Alcoholism is a term used to describe someone with an alcohol use disorder. Someone with alcoholism has both a physical and psychological dependence on alcohol. They may have problems controlling their drinking habits or choose to keep drinking even though it causes problems. These problems may interfere with their professional and social relationships or even their own health.
While group therapy can help teens stay sober, groups that include a number of teens who also engage in disordered behaviors can actually tend to increased alcohol use in this age group. Family interventions for alcoholism that tend to be effective for teens include multidimensional family therapy (MDFT), group therapy, and multifamily educational intervention (MFE). MDFT has been found to be quite effective. Longer-term residential treatment, often called rehab, of three to five months that addresses peer relationships, educational problems, and family issues is often used in treating alcohol use disorder in teens.
AA has remained mostly unchanged since it was founded. Obviously, the world is not the same as it was in 1935, as well as addiction, how we see it, and how we treat it. While newer sober support programs like SMART Recovery make it a point to keep up with the latest in the science of recovery treatment, AA and its 12 Steps have relied on the same “one-size-fits-all” techniques for almost 80 years, techniques that may no longer be as effective in today’s world.
A study found an association between an increase in attendance to AA meetings with increased spirituality and a decrease in the frequency and intensity of alcohol use. The research also found that AA was effective at helping agnostics and atheists become sober. The authors concluded that though spirituality was an important mechanism of behavioral change for some alcoholics, it was not the only effective mechanism.[54] Since the mid-1970s, a number of 'agnostic' or 'no-prayer' AA groups have begun across the U.S., Canada, and other parts of the world, which hold meetings that adhere to a tradition allowing alcoholics to freely express their doubts or disbelief that spirituality will help their recovery, and these meetings forgo use of opening or closing prayers.[55][56] There are online resources listing AA meetings for atheists and agnostics.[57]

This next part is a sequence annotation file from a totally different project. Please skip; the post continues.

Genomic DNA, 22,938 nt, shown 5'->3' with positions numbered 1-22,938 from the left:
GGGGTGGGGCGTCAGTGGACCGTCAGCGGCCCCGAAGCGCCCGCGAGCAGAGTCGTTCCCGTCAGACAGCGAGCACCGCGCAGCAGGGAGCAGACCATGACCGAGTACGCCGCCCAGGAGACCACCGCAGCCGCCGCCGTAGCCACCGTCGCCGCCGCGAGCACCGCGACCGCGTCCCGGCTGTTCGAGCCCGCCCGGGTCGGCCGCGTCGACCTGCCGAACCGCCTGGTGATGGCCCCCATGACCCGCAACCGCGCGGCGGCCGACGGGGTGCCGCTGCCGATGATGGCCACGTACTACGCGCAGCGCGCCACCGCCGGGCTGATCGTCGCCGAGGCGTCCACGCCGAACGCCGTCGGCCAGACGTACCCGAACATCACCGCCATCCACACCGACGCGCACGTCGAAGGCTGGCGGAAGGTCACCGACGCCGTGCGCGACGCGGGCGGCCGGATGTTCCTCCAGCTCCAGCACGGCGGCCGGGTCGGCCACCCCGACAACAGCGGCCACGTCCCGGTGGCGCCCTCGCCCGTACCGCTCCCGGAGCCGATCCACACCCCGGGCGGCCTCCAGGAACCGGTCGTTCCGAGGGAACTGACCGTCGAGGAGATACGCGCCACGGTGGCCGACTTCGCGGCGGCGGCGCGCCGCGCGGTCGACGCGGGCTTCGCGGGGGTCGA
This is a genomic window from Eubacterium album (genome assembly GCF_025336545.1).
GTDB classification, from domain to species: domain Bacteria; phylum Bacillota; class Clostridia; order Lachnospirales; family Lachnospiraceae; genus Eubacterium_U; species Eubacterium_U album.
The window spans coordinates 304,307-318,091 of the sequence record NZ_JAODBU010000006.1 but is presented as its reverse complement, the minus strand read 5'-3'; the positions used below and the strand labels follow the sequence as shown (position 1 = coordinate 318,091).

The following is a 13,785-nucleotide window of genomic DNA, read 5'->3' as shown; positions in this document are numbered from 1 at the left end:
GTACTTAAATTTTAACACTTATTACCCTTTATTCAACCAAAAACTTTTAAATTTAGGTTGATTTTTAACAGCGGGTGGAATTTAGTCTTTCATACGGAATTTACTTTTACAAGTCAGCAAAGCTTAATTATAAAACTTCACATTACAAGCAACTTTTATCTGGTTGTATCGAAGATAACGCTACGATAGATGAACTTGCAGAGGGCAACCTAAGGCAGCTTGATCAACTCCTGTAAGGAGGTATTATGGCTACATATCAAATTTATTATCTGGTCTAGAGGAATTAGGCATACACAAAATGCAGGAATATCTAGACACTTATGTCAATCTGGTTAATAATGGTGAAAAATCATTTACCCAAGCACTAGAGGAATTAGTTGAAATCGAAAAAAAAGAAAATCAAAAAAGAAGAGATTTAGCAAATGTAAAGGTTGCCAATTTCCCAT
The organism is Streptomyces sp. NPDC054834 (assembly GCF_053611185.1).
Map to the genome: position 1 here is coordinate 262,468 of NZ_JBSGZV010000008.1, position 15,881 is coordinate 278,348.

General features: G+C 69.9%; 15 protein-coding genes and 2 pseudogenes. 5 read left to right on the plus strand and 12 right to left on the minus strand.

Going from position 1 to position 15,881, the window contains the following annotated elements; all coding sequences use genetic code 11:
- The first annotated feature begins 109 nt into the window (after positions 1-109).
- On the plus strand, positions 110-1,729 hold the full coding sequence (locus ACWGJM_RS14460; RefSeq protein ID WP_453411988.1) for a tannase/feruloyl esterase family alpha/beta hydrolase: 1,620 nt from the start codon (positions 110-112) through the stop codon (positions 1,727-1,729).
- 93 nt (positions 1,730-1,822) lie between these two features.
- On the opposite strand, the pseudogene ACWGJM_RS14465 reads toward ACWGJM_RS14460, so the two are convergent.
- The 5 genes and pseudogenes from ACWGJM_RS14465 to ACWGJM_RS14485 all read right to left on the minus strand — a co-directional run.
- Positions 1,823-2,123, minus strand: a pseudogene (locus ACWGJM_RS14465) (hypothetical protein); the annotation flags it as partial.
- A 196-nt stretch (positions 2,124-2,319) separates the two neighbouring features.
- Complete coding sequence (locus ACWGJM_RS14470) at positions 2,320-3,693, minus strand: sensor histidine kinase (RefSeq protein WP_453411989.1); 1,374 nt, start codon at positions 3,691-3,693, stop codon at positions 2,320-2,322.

Research and population surveys have shown that persons under stress , particularly chronic stress, tend to exhibit more unhealthy behaviors than less-stressed persons. Stressed people drink more alcohol, smoke more, and eat less nutritious foods than non-stressed individuals. Many people report drinking alcohol in response to various types of stress, and the amount of drinking in response to stress is related to the severity of the life stressors and the individuals' lack of social support networks.
Tell your loved one that you’re worried they’re drinking too much, and let them know you want to be supportive. Be prepared to face a negative reaction. Try to roll with any resistance to your suggestions. The person may be in denial, and they may even react angrily to your attempts. Do not take it personally. Give them time and space to make an honest decision, and listen to what they have to say.
Once the person has safely detoxed from alcohol, a comprehensive rehabilitation program is the best step. These programs offer intensive therapy to help clients understand the root causes of their addiction and change their behaviors toward intoxicating substances. The National Institute on Drug Abuse (NIDA) recommends remaining in a rehabilitation program for 90 days, or three months.
Most of the warning signs and symptoms of alcoholism are not difficult to pinpoint. However, there are some that are obvious. Often, an alcoholic will not admit that there is a problem. This could be due to denial, or a true belief no problem exists. Generally speaking, the last person to realize that there is a problem is the alcoholic. He or she will likely deny the existence of a problem until irreparable damage is done. This is why the symptoms of alcoholism are important to recognize.
As AA chapters were increasing in number during the 1930s and 1940s, the guiding principles were gradually defined as the Twelve Traditions. A singleness of purpose emerged as Tradition Five: "Each group has but one primary purpose—to carry its message to the alcoholic who still suffers".[8] Consequently, drug addicts who do not suffer from the specifics of alcoholism involved in AA hoping for recovery technically are not welcome in "closed" meetings unless they have a desire to stop drinking alcohol.[9]